TIMECOURSE OF HEALING AFTER UV-INDUCED DAMAGE IN THE EPIDERM-FT IN VITRO HUMAN SKIN MODEL.
Solar ultraviolet (UV) radiation is known to have deleterious effects on human skin. UVB (280-320 nm) and UVA (320-400 nm) segments of solar radiation have been shown to affect keratinocytes, the major cellular constituent of the epidermis, by causing direct DNA damage and/or indirect DNA damage and cytotoxicity through the formation of reactive oxygen species (1,2,3). In the present study, a commercially available human skin equivalent (EpiDerm-FT) was compared to excised human skin to gain insight into the temporal UV-induced wound healing response of human epidermal tissue. A solar simulator was used to deliver a range of UVR doses to EpiDerm-FT and excised human skin. UVR induced damage and healing over time was evaluated histologically in H&E stained paraffin sections. DNA damage indicated by cyclopyrimidine dimer (CPD) formation was assessed by immunohistochemistry (IHC). Cell proliferation during the healing process, as indicated by Ki67 expression, was also assessed by IHC. Finally, inflammatory mediator release (IL-8) and protease activity (MMP-1) in the culture medium was assessed by ELISA.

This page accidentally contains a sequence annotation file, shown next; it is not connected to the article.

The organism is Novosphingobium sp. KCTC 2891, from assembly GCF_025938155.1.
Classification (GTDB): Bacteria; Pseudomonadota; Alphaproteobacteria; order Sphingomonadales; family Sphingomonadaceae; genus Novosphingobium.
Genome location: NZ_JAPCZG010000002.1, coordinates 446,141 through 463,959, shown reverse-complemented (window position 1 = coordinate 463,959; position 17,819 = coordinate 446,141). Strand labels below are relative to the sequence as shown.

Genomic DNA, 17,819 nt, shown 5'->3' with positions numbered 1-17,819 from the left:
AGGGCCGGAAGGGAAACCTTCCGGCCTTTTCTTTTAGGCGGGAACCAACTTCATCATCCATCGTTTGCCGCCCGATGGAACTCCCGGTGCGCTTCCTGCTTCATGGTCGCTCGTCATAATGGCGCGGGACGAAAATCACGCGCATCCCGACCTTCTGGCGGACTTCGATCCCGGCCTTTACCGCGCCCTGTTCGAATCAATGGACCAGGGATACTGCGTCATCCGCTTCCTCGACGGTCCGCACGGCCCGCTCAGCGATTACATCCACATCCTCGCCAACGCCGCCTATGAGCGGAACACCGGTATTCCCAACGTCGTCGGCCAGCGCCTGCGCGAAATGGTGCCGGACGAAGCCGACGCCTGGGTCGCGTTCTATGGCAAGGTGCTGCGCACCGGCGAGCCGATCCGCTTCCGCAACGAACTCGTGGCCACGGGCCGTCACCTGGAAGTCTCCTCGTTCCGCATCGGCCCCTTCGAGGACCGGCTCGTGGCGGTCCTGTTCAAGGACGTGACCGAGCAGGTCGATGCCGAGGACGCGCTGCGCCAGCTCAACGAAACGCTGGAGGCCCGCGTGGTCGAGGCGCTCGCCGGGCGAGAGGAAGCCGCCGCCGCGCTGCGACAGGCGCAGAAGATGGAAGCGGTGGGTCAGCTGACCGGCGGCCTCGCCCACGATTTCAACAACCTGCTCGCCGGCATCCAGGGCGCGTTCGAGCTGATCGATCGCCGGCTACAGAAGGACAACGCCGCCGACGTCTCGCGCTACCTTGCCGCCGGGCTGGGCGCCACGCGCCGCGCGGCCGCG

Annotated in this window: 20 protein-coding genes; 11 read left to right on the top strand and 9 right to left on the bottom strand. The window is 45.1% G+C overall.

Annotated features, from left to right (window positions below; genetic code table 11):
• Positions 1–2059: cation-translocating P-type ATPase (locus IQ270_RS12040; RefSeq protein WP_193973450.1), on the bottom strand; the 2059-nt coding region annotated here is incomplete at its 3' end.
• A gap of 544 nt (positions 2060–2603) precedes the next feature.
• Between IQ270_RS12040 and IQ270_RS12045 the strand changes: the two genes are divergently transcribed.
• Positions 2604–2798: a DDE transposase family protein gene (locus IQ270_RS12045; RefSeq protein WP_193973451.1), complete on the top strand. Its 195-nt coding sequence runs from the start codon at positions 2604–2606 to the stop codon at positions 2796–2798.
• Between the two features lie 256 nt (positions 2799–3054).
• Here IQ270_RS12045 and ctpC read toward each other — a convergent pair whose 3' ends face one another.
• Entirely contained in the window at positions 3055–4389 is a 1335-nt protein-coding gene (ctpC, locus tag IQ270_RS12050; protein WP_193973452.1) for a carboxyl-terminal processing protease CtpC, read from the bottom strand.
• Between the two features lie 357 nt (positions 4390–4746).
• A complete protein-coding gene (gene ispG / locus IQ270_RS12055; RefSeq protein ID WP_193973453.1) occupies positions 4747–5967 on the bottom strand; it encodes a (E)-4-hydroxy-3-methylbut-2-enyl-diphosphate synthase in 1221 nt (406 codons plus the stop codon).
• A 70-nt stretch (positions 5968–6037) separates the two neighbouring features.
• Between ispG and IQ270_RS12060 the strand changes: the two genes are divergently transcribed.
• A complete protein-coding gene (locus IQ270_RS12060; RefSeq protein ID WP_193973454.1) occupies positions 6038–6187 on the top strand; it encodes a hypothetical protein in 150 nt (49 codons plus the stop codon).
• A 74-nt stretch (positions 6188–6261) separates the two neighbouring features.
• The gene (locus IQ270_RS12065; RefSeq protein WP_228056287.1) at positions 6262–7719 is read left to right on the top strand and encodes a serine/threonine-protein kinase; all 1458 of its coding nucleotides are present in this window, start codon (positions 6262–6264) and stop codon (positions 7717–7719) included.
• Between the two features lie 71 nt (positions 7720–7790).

Acantholysis, Basal cell proliferation, Cyclopyrimidine dimer, EFT-400, EpiDerm-FT, IL-8 release, Ki67, MMP-1 activity, Morphological analysis, Pyknotic nuclei, Skin healing , Solar stimulator, UV-induced damage, Wound healing
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